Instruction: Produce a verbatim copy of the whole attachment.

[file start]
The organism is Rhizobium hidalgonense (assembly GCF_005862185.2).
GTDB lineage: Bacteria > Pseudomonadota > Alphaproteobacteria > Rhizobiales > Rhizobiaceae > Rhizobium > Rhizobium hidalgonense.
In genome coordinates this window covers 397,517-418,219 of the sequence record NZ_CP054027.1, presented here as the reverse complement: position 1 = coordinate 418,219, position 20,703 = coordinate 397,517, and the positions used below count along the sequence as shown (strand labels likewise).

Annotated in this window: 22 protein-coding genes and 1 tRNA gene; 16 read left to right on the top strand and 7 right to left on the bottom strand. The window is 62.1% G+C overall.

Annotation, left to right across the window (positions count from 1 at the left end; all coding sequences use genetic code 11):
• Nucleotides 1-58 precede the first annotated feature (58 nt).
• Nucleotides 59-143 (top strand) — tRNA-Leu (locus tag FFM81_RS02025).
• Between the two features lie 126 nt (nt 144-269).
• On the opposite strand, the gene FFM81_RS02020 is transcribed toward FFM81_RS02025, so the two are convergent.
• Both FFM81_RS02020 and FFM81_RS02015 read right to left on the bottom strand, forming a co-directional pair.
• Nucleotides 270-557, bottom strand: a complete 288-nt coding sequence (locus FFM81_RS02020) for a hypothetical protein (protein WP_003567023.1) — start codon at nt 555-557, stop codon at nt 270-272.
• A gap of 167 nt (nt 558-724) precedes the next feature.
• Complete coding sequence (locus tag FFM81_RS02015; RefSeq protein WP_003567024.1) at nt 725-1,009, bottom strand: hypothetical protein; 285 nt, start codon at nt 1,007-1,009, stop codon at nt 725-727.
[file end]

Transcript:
The organism is Rhizobium hidalgonense (assembly GCF_005862185.2).
GTDB lineage: Bacteria > Pseudomonadota > Alphaproteobacteria > Rhizobiales > Rhizobiaceae > Rhizobium > Rhizobium hidalgonense.
In genome coordinates this window covers 397,517-418,219 of the sequence record NZ_CP054027.1, presented here as the reverse complement: position 1 = coordinate 418,219, position 20,703 = coordinate 397,517, and the positions used below count along the sequence as shown (strand labels likewise).

Annotated in this window: 22 protein-coding genes and 1 tRNA gene; 16 read left to right on the top strand and 7 right to left on the bottom strand. The window is 62.1% G+C overall.

Annotation, left to right across the window (positions count from 1 at the left end; all coding sequences use genetic code 11):
• Nucleotides 1-58 precede the first annotated feature (58 nt).
• Nucleotides 59-143 (top strand) — tRNA-Leu (locus tag FFM81_RS02025).
• Between the two features lie 126 nt (nt 144-269).
• On the opposite strand, the gene FFM81_RS02020 is transcribed toward FFM81_RS02025, so the two are convergent.
• Both FFM81_RS02020 and FFM81_RS02015 read right to left on the bottom strand, forming a co-directional pair.
• Nucleotides 270-557, bottom strand: a complete 288-nt coding sequence (locus FFM81_RS02020) for a hypothetical protein (protein WP_003567023.1) — start codon at nt 555-557, stop codon at nt 270-272.
• A gap of 167 nt (nt 558-724) precedes the next feature.
• Complete coding sequence (locus tag FFM81_RS02015; RefSeq protein WP_003567024.1) at nt 725-1,009, bottom strand: hypothetical protein; 285 nt, start codon at nt 1,007-1,009, stop codon at nt 725-727.